How To Train Your Dog To Be A Therapy Dog

 

What Qualities Does Your Dog Need?

Have you thought about taking your dog to assisted living facilities to be a therapy dog? Good dog training is the key. Actually, most any dog can be a therapy dog.

We’ve all seen news segments about dogs that have been rescued from dog shelters, that were trained to work as therapy dogs to visit nursing homes or rehabilitation facilities.

Little dogs like Yorkshire Terriers and bigger dogs like Collies, Cocker Spaniels or Poodles make great therapy dogs.
You may want to dress your dog in a new soft harness. These are great for keeping your dog from pulling and injuring his/her trachea.

Much bigger dogs like Great Danes are wonderful in this capacity, but sometimes the rooms in the facility are not large enough to accommodate everyone.

If you have a family dog that you think would be wonderful as a therapy dog, but he’s a little rough around the edges, then you need to consider training.

To save time and money, you may want to train your dog yourself at home.
Many people have great success with clicker training.

Good Conduct is a MUST!

When taking your dog to a nursing home or assisted living facility you want to make sure that his conduct is above reproach.

The only way you can be sure is proper training which will help him with his manners.
• Also, your dog must enjoy being petted or held. Your dog needs to be housetrained, trained to not be barky or aggressive.

• He needs to follow the commands of sit, stay, shake and hand signals from you.
These are all easily taught if you have the proper knowledge and know how to convey that knowledge to your dog.

• Ask yourself if your dog has the proper temperament to meet and greet residents in these facilities.
If you feel like your dog will be good in this role, then it’s time to prepare your dog.

Prepare Your Dog

Training your dog to be a therapy dog can be so rewarding.

Your dog will love his new job. There are many dogs that are well suited for this position in life.

•Your dog does not need to be a pure bred fancy dog–a mixed breed dog that has a good personality will bring joy to those he visits.

•He needs good manners and his coat needs to be clean.
Don’t bring your dog to a facility if his coat is matted and dirty. If you don’t bathe him yourself, then take him to a groomer.

• Make sure the toenails are clipped, so as not to scratch furniture or skin.

•A dog that is going to be petted and hugged needs to be sweet smelling. It’s also good to brush your dog to get excess hair that might be shed.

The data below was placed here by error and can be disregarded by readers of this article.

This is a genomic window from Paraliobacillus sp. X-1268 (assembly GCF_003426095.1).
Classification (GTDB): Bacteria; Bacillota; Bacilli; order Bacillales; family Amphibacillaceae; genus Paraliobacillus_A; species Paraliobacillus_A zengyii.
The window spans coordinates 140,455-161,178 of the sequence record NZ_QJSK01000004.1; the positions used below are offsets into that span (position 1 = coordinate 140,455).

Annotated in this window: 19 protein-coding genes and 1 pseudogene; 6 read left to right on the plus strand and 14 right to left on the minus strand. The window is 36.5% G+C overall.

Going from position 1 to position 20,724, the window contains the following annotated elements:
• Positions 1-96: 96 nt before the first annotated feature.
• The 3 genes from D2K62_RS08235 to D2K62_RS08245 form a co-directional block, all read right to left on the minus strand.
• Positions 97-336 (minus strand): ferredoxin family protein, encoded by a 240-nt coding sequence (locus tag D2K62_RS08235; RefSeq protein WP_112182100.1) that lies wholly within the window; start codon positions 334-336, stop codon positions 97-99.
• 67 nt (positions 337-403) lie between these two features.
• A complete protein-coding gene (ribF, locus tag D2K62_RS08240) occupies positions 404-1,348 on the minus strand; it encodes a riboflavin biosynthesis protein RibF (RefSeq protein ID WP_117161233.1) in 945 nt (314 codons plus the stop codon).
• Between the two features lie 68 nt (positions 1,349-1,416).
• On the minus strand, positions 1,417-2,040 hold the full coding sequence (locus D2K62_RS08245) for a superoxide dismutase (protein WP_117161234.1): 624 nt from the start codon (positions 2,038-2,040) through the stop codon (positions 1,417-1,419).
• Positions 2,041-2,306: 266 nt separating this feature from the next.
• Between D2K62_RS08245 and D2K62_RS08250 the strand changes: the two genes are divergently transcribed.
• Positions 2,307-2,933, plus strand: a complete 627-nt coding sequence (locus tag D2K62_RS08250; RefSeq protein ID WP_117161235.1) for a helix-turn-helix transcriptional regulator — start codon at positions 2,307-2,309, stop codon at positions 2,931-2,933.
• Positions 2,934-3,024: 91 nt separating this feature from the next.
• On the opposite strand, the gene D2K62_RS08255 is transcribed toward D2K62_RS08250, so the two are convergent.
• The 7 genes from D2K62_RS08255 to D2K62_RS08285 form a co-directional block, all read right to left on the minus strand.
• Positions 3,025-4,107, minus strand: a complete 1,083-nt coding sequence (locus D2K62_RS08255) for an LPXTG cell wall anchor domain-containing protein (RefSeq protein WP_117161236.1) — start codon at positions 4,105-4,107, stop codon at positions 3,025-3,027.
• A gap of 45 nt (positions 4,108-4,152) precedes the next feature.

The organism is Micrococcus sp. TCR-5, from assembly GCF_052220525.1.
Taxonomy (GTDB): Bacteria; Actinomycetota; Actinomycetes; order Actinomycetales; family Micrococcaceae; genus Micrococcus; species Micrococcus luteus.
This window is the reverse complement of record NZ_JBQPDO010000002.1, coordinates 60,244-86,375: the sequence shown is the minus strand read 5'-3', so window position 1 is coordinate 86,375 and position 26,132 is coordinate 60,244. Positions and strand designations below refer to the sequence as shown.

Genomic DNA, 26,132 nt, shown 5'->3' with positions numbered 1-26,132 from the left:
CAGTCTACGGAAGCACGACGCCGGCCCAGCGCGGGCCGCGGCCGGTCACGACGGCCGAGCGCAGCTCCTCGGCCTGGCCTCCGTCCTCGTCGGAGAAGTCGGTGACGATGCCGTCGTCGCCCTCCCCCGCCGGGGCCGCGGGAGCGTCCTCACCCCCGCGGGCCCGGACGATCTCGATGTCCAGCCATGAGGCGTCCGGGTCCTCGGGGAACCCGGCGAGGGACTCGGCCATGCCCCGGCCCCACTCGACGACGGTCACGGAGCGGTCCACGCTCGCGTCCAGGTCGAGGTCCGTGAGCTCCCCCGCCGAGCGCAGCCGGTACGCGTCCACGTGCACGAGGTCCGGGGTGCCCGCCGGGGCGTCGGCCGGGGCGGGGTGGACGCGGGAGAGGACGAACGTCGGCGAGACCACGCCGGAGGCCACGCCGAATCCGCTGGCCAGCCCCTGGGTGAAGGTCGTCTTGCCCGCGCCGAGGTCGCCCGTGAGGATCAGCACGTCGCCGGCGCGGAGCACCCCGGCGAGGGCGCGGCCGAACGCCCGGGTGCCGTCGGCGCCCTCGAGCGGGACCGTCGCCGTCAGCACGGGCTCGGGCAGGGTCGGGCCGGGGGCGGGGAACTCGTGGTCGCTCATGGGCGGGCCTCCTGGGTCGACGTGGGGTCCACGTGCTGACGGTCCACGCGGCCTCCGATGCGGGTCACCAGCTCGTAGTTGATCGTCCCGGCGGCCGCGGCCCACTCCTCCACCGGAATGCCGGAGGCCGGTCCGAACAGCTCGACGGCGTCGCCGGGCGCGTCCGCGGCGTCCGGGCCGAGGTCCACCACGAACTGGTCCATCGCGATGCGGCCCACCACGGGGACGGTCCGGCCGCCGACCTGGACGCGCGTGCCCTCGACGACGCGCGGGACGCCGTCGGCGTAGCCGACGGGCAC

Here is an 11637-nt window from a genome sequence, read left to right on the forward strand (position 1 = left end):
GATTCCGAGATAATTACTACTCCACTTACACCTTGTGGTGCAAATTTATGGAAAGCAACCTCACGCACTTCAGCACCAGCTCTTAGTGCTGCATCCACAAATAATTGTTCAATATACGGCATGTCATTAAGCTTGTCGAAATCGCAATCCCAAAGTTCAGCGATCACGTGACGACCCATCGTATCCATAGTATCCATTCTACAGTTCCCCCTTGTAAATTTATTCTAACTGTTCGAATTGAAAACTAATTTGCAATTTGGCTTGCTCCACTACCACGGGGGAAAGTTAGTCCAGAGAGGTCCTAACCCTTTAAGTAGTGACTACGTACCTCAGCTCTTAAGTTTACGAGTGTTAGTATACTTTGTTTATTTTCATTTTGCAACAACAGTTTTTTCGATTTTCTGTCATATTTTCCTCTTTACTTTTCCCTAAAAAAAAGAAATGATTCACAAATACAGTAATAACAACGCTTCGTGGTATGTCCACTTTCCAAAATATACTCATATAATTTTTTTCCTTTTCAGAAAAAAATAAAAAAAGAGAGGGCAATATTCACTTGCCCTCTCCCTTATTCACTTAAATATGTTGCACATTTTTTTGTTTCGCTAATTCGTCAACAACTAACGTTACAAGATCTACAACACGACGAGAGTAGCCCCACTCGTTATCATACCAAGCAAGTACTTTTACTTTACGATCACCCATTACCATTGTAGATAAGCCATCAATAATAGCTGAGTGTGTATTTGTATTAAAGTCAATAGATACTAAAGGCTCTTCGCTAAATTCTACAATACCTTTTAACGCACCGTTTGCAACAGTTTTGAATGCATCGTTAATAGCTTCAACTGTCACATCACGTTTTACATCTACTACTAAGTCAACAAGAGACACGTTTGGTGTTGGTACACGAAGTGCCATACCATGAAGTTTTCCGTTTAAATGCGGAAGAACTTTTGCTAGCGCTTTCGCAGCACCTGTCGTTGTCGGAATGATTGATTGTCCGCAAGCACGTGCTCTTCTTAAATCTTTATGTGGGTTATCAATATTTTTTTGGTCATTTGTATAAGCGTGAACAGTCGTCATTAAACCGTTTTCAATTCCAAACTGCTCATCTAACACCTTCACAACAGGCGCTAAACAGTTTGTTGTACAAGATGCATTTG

• Many dogs have hair that does not shed and are good for people with allergies to hair–like Yorkshire Terriers.

•There are other wonderful dogs that do not shed, but even if your dog sheds his coat, that does not disqualify him from being a therapy dog. Just do some extensive grooming before he makes his rounds.

You may want to visit the facility without your dog at first to get the feel of the place, so that you know your way around.
Meet the staff and possibly some of the residents to see who will welcome your future visits.
You need to know the entrances and exits that you and your dog are welcome to use.

Also, find out where your dog will be allowed to go and relieve himself.

Always take some doggie bags with you to clean up behind your dog so that you will be welcome to come back in the future.

As your visits will probably take a couple hours, be sure to have water and maybe a little food for your dog. After all, all this visiting takes a lot out of your dog!

Also, it’s good to carry water from home for your dog, just in case there might be chemicals in the water that might upset your dog’s stomach. They do get used to their own water at home.

Buy a portable water bowl, so it’s easy for you to carry. They are lightweight.

There may be an outdoor area like a covered porch where several of the residents might be able to gather to meet you and your dog.
This works nicely for those residents that are in wheelchairs.

You will need to know if anyone is afraid or allergic to dogs.
You don’t want them in an uncomfortable situation, but you also don’t want to place your dog in an uncomfortable situation either.

The Joy of Giving

There will always be a certain amount of stress each time you visit with your therapy dog, as there will be new residents to meet.
As long as your dog is comfortable in this situation, the smells of the facility and different noise levels will not be a concern.

You will get to know many residents of these facilities if you visit on a regular basis. It will mean so much to those who are confined and have not enjoyed dog companionship in a long time.

If you have the companionship of your dog on a daily basis, can you imagine how much you would miss that if you suddenly couldn’t have your dog with you anymore? That’s why therapy dogs play such an important role. You will both be greatly rewarded.

So, if your dog needs a little extra training, it’s time to start, so you can start bringing some joy back into the lives of these people living in these nursing homes or rehabilitation facilities.

Let’s start spreading some joy!

Just imagine the joy you can bring to someone living in one of these facilities. Perhaps they had a dog earlier in their life, but cannot have one any longer.
The chance to pet a dog or cuddle with a dog delights the heart.

By training your companion dog to be a therapy dog  has great rewards for you as well as the recipient of the dogs affection.

Your dog will enjoy it too!